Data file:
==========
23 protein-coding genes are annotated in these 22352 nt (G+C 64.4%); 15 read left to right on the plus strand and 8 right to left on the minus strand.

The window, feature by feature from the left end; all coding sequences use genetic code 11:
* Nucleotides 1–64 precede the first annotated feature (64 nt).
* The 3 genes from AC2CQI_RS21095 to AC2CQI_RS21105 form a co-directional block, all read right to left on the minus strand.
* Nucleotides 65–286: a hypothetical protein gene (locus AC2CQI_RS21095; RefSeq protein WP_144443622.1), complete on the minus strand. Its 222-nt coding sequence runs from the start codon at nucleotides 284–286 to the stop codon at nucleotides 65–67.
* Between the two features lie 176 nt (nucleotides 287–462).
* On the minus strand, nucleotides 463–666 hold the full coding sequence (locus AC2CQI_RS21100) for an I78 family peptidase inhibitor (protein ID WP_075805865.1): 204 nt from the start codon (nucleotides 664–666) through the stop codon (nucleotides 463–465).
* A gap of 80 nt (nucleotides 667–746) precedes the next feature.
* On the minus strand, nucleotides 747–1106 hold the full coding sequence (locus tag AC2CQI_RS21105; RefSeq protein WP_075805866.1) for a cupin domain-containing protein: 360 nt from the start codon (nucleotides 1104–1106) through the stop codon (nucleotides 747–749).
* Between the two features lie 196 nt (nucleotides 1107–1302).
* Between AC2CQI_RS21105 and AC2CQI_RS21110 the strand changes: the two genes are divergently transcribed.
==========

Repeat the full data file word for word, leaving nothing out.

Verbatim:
23 protein-coding genes are annotated in these 22352 nt (G+C 64.4%); 15 read left to right on the plus strand and 8 right to left on the minus strand.

The window, feature by feature from the left end; all coding sequences use genetic code 11:
* Nucleotides 1–64 precede the first annotated feature (64 nt).
* The 3 genes from AC2CQI_RS21095 to AC2CQI_RS21105 form a co-directional block, all read right to left on the minus strand.
* Nucleotides 65–286: a hypothetical protein gene (locus AC2CQI_RS21095; RefSeq protein WP_144443622.1), complete on the minus strand. Its 222-nt coding sequence runs from the start codon at nucleotides 284–286 to the stop codon at nucleotides 65–67.
* Between the two features lie 176 nt (nucleotides 287–462).
* On the minus strand, nucleotides 463–666 hold the full coding sequence (locus AC2CQI_RS21100) for an I78 family peptidase inhibitor (protein ID WP_075805865.1): 204 nt from the start codon (nucleotides 664–666) through the stop codon (nucleotides 463–465).
* A gap of 80 nt (nucleotides 667–746) precedes the next feature.
* On the minus strand, nucleotides 747–1106 hold the full coding sequence (locus tag AC2CQI_RS21105; RefSeq protein WP_075805866.1) for a cupin domain-containing protein: 360 nt from the start codon (nucleotides 1104–1106) through the stop codon (nucleotides 747–749).
* Between the two features lie 196 nt (nucleotides 1107–1302).
* Between AC2CQI_RS21105 and AC2CQI_RS21110 the strand changes: the two genes are divergently transcribed.